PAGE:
3 Insanely simple tips to transform your follow-up emails in 2018.

 Photo by  Jeremy Bishop  on  Unsplash

Photo by Jeremy Bishop on Unsplash

Happy New Year, Closers.

2018 is truly an incredible time to be working in sales. The Instagram-era is here to stay and it presents its own pros and cons to sales hustlers looking to follow-up with their prospects to close deals.

First of all, Google found our that nearly half of all buyers are millennials.

That means, you are asking your customer aka hyper-connected super-ADD modern human of 2018 to pay attention to your follow-up email.

That’s an outrageous ask in current times. Know that you have to be outstanding to warrant a care. But how?

Here are 3 tips on how you can hack your way into your customer’s mind and get that coveted “attention” to your follow-up emails.

1. Make it about them, not you.

Since you are technically interrupting their otherwise busy day, add value.

Focus your follow-up around their needs, goals and moods in mind. A basic measure of this criteria is counting the number of times you say “I” vs “You” in your email.

74% of buyers chose the company that was the first to add value. — Corporate Visions [Tweet This!]

 “How can I make my customer respond to my follow-up email so I can meet my quota?”

“How can I make my customer respond to my follow-up email so I can meet my quota?”

Filling your email copy with phrases like “Just wanted to” and “I’d like to..” demonstrate how you are doing the act of following up mainly to complete your task list and be done but not really caring about your customer.

Scratch your customer’s itch. Not yours.

The better alternatives to phrases mentioned above are “To help you with your X goal, I’d love to find time with you..” or “Knowing your time is precious, looking to wrap this process..”.

 “Here I come with my buzzwords.”

“Here I come with my buzzwords.”

2. Be compelling before convincing.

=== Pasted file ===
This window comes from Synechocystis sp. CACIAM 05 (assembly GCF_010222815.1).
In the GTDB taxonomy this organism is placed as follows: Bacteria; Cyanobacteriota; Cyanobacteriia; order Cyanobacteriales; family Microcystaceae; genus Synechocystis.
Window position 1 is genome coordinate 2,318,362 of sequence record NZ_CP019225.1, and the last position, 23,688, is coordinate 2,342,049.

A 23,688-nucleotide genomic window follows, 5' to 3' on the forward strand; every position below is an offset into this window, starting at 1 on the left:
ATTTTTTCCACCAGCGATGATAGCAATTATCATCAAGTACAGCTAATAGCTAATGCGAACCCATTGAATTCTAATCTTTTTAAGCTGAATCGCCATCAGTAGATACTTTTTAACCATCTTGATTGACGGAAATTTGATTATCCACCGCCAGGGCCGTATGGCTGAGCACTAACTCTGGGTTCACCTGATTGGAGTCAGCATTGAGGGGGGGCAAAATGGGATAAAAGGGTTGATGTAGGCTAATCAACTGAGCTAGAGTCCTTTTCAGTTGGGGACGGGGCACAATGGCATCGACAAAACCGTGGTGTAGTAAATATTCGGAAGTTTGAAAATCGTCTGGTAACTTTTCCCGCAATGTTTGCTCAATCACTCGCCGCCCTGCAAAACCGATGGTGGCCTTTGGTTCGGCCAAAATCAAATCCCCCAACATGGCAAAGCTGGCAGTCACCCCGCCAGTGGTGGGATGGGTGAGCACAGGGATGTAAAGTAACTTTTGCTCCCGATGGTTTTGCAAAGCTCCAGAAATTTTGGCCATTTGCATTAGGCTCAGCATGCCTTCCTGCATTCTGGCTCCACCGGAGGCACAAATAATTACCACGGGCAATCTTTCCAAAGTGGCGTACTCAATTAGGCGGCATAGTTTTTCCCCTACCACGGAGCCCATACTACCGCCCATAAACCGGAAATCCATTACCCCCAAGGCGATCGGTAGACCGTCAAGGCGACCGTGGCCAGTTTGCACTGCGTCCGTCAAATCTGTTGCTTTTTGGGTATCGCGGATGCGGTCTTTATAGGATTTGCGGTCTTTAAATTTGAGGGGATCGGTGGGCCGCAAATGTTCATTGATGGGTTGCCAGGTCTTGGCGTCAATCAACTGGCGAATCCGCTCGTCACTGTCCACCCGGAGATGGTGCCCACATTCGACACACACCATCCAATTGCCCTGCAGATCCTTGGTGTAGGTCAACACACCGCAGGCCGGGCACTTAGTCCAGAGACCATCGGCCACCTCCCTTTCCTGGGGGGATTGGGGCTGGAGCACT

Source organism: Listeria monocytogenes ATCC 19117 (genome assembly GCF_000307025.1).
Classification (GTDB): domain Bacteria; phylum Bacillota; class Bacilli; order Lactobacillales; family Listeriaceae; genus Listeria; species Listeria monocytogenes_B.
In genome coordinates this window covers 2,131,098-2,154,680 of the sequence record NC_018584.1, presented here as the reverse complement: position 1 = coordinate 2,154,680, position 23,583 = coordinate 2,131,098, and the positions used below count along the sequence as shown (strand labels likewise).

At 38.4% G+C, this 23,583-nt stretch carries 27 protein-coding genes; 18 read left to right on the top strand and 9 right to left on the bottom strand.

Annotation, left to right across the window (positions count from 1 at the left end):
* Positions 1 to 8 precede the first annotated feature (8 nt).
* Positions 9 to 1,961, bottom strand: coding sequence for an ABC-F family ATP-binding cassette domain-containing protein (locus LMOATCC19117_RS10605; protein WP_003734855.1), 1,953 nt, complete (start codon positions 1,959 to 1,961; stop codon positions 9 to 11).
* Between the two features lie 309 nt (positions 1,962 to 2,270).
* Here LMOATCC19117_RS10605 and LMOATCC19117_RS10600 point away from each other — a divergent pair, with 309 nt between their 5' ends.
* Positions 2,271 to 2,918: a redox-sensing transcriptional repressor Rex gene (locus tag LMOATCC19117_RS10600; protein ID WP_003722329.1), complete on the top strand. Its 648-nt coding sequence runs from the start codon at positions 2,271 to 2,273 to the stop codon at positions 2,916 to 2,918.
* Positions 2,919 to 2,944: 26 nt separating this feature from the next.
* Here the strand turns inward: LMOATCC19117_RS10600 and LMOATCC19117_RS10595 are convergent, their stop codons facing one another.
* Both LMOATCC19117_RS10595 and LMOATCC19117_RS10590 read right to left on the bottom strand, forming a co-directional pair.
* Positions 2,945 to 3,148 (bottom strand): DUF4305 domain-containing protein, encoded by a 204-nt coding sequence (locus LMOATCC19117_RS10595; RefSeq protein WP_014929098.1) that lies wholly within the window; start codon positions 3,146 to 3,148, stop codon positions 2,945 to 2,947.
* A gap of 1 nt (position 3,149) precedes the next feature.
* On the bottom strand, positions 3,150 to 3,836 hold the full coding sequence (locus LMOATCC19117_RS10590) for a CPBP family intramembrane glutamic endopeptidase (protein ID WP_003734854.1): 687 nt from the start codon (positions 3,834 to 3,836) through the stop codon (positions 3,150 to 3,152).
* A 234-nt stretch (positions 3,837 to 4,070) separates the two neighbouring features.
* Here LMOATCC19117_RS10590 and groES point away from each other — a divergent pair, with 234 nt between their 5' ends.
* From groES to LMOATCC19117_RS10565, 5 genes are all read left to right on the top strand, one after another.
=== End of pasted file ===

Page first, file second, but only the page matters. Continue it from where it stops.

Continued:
All of sales is persuasion. So it is very easy to be pushy. In fact, when most reps send a follow-up, the entire messaging is focused on “BUY OUR PRODUCT”, “BUY OUR PRODUCT” and “BUY OUR PRODUCT”.

 “May be I didn’t remind them in my last 20 interactions on what I need from them…Buy from me pls thx k bye.”

“May be I didn’t remind them in my last 20 interactions on what I need from them…Buy from me pls thx k bye.”

Your customer will hit the delete button just as fast as you hit the send button.

Instead be f*cking epic. Use the follow-up opportunity to sweep people off their feat. Throw in a funny gif. An interesting cocktail recipe. Industry trend report that no one has access to. Mention their favorite sports team’s recent victory and how you lost a bet.[Go Dawgs!] Share your hotel or pub recommendations if you know they are travelling to a city for business conference. Be contextual. Be human.

Delight your customers, surprise them, give them a ‘wow’ moment.

Don’t throw in your sales pitch yet. Let them experience what you offer.

Also, write like your customer can read your email on a treadmill.

Use simple short sentences. Writing at a 3rd grade level English is enough. Write your email copy like how Vala writes his tweets. The man is a legend at Salesforce yet uses simple language. See here & here.

3. Make it easy for them to respond.

Use technology wherever you can to optimize the trivial tasks you are asking them to do. Give them typeform surveys instead of boring old-school forms. Give them a pre-filled text if you want them to share your links on Twitter. [Tweet this!] Share your Calendly link in your email signature if you are asking them for a meeting. Include your phone number under your email every single time so they can call you. Use technology to save their time and they’ll more likely want to do business with you.

 “Why should I make their life easy with technology when they haven’t followed me back on Twitter?”

“Why should I make their life easy with technology when they haven’t followed me back on Twitter?”

PS: Don’t ask dumb obvious questions. Ask Alexa or Google Assistant about anything that’s available on the internet about your customer. Set up Google Alerts or check out their Linkedin page to see what they are up to.

What else? What are some of your thoughts/comments on how follow-up emails can be improved?